Banned Books

So for fun, I was reading a list of banned books. I know what you’re thinking. You’re thinking, “Ed, my god! You do know how to live on the edge!” And I’d have to humbly agree.

So anyway, I’m looking at this list (and if you care to play along at home, the list can be found at Wikipedia, here.

I scrolled through the list and read the reasons for the banning (and no, I don’t read the dictionary for fun!). I find some of the reasoning rather fascinating.

I mean there are the usual suspects, because they contained obscenities, or being sexually explicit, or bashing a certain religion, or even for political views that went against the current regime. The Adventures of Huckleberry Finn by Mark Twain for instance, keeps being banned for racism.

But then, there are a few that just seem odd. For instance. Alice’s Adventures in Wonderland by Lewis Carroll was banned in the province of Hunan, China back in 1931 for, of all things, because it was anthropomorphizing animals as having the same intelligence as man. Why would that be a reason to ban something? Makes me wonder if Mickey Mouse and Bugs Bunny are banned there, too. Probably.

The Grapes of Wrath by John Steinbeck was banned in certain regions in the United States, and the most interesting one was California because it made the residents look bad. Hmm. I’ll bet banning it didn’t make them look bad in the least.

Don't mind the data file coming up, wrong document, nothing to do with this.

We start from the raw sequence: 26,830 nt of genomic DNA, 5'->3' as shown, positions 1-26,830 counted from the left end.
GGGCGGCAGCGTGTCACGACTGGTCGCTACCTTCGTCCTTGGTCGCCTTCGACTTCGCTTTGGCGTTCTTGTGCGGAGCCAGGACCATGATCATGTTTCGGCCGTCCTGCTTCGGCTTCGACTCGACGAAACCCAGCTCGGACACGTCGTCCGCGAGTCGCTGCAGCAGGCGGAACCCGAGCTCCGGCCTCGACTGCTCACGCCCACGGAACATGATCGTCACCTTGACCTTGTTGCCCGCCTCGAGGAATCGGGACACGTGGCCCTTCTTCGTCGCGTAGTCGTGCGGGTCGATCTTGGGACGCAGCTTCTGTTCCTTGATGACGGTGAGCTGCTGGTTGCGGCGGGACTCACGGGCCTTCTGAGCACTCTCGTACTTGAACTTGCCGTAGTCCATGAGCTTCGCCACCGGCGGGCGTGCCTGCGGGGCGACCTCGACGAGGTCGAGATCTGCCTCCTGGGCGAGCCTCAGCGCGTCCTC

But the most interesting, or perplexing, to me was Black Beauty by Anna Sewell. It was banned in South Africa because it had the word “black” in the title. Um, ok. “From this day forward, we ban the color black! Books and newspapers will now be printed in blue. Black Widow spiders will be painted green. (But sir, that will clash with the red diamond!) Fine, paint them all white then.”

And Burger’s Daughter by Nadine Cordimer was also banned in South Africa for “going against the government’s racial policies.” I imagine she must have used the word “black” one too many times.

I note that The Da Vinci Code by Dan Brown was banned in Lebanon because the Catholic leaders there decided it was offensive to Christianity. I might have agreed if they just deemed it offensive in general.

I apologize, Dan, it was a joke. Professional jealousy, really. One day I hope to have a book banned somewhere. To me, that is the sign that you finally made it.

-30-

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3 thoughts on “Banned Books

  1. “As I Lay Dying” by William Faulkner was banned for language and for being anti-Christian. Hmmm… I’m going to reread this one since it’s one of my favorite Faulkner stories. Interesting post, Shadow. Thanks for sharing.

  2. LOL @ papercuts. 🙂Great post Ed. I had no idea that some of the reasons behind bannings were so … weird. I could have guessed it, but didn’t know for sure.

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